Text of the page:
I worked so damn hard to reach that goal that I stopped blogging most of the summer! If I went back and told you all about my training, it would turn into a 100 page dissertation on the ups and downs of training for an ultra marathon in the south. In summary, I trained in the heat and the rain. I ran late at night, and I ran at 4am. The training run I remember best was the one that started around 4:30am on game day morning here in Greenville, North Carolina. I was running long before people started tailgating for the football game. Around mile 11, I met up with a group from Fleet Feet that was running 3, 7, and 10 mile routes. I was planning to run/walk 50k (31 miles) that morning, so I ran all the routes and added on here and there. I drank pickle juice out of the back of my car. I reapplied sunscreen a dozen times. I ran around tailgaters who must have thought "Haven't I seen this girl out for the last 6 hours?" The heat index was over 100 degrees for many hours of this run/walk. I don't drink beer, but I sure would have taken one if someone offered it to me that day just for something cold to drink. At the time, it was the hardest training day of the whole plan, but it was the one that made me see how strong I had become.
The thing is, it's those training runs that show you who you are, what you're made of, and how hard you are willing to work for something you want. I remember that day thinking, "Is this really what I want?" Then thinking, "Of course this is what I want!" Later thinking, "Who's idea was this anyway?" And then, "Oh yeah, it was mine."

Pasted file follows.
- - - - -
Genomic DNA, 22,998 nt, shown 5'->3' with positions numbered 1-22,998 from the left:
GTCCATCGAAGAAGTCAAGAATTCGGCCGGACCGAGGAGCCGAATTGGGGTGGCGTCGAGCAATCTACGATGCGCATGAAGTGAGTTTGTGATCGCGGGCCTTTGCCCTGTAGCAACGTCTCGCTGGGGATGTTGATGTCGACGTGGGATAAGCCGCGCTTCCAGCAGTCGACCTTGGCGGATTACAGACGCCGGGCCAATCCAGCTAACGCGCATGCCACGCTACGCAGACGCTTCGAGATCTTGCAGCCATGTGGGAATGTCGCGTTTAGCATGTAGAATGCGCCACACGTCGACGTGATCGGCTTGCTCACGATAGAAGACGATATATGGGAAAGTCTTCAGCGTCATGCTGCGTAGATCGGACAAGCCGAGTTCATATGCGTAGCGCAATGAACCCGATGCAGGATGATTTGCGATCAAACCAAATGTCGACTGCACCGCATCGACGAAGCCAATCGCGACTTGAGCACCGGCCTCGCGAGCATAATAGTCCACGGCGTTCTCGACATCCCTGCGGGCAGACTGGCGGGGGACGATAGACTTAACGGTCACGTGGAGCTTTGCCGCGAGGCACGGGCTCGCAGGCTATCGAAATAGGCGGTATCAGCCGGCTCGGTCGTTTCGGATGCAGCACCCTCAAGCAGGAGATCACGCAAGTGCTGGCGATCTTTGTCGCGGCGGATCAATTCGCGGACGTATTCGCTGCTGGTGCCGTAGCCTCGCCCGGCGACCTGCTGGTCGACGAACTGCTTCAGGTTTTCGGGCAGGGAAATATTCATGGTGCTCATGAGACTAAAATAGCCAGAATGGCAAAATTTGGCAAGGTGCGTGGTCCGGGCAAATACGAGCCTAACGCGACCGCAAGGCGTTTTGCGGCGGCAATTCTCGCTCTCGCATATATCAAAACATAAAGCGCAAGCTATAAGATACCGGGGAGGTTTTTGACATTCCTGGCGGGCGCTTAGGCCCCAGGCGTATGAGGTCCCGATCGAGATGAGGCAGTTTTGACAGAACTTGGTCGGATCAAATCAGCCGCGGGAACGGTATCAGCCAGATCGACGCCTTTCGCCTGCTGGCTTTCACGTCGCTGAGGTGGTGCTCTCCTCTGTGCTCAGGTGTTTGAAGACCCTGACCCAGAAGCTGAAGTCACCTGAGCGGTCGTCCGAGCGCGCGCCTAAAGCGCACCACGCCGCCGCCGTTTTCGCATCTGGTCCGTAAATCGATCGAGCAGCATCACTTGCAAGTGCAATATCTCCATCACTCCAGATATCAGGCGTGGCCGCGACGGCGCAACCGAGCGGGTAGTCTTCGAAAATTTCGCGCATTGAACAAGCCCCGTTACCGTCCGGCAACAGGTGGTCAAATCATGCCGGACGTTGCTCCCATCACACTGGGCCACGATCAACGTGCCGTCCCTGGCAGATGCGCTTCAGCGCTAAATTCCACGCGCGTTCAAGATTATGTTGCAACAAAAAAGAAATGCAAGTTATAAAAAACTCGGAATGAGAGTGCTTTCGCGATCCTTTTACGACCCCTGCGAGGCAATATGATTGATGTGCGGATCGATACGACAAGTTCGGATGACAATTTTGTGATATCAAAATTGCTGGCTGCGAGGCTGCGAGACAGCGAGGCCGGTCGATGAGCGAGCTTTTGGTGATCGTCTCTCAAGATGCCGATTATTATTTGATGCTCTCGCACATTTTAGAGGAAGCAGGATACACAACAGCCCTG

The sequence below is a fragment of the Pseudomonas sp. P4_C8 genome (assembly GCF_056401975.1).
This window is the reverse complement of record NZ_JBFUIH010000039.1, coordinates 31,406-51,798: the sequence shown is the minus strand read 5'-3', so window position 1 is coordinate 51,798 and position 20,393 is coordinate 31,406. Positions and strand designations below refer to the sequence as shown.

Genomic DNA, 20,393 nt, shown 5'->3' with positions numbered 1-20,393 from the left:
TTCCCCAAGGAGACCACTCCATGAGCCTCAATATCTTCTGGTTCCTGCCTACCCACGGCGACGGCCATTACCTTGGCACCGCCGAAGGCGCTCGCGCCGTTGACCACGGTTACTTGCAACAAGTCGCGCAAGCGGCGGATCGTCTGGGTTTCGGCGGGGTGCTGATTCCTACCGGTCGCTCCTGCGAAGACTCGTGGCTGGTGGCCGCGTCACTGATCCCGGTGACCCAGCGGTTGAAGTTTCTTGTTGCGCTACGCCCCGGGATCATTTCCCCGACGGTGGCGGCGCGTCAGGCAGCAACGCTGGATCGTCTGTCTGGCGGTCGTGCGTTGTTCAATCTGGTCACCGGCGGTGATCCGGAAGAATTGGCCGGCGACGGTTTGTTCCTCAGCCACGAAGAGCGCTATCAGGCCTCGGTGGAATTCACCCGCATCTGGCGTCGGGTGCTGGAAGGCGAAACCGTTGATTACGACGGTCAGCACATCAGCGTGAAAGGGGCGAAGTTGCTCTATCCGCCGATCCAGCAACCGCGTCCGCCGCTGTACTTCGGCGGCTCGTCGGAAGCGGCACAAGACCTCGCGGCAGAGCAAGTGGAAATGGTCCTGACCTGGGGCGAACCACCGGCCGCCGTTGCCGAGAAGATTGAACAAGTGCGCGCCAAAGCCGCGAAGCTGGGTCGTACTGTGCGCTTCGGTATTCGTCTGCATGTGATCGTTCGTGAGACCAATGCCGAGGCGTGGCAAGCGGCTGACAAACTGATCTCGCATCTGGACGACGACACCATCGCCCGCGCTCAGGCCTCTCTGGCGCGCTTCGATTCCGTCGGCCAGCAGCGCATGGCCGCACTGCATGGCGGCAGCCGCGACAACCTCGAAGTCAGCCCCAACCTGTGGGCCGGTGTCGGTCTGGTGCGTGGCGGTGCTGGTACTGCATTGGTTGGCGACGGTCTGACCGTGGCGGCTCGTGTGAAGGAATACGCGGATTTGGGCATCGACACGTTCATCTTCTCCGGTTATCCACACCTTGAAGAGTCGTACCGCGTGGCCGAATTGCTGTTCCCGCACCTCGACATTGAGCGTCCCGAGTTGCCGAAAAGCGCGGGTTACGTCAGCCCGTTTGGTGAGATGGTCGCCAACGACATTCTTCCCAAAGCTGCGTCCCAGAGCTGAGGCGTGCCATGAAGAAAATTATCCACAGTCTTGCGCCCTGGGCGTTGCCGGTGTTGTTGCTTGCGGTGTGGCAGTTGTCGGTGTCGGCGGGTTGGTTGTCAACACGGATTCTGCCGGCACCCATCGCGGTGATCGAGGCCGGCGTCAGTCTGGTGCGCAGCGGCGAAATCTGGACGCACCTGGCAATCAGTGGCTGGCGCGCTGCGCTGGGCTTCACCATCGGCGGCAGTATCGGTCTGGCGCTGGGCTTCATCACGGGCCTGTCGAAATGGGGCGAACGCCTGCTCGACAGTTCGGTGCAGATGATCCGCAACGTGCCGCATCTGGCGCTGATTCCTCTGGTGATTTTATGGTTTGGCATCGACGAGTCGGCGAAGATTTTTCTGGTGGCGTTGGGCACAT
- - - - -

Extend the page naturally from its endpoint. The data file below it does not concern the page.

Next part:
Maybe over the Thanksgiving break I will do a long blog about this years race, but here is what you need to know:
1. I accomplished my goal of 50 miles (I actually did 51.2129)
2. Adam did 27 miles with me
3. I didn't cry until mile 48
4. I got a HUGE blister on my right foot at mile 36ish. Popped it and kept going because an IronWoman doesn't have time for that. In fact I was so delusional I remember telling my foot, "You are NOT going to f*** this up for me! I worked too hard for this!"
5. I'm signing up again next year with an "easy" goal of 50k.
So there you have it. I survived my second attempt at 50 miles and I felt like I was on top of the world. I can now say "I have done 51.2 miles." Instead of "My goal was 50 miles and I only did 43.5." I know that sounds silly, but that really bothered me that I felt like I had to admit defeat every time I talked about my race. Next year Adam and I are planning to do a 50k at the Hinson Lake 24 Hour Ultra Classic.
You know...Because how can you say no to a t-shirt and pint glass? Not us! Until next time...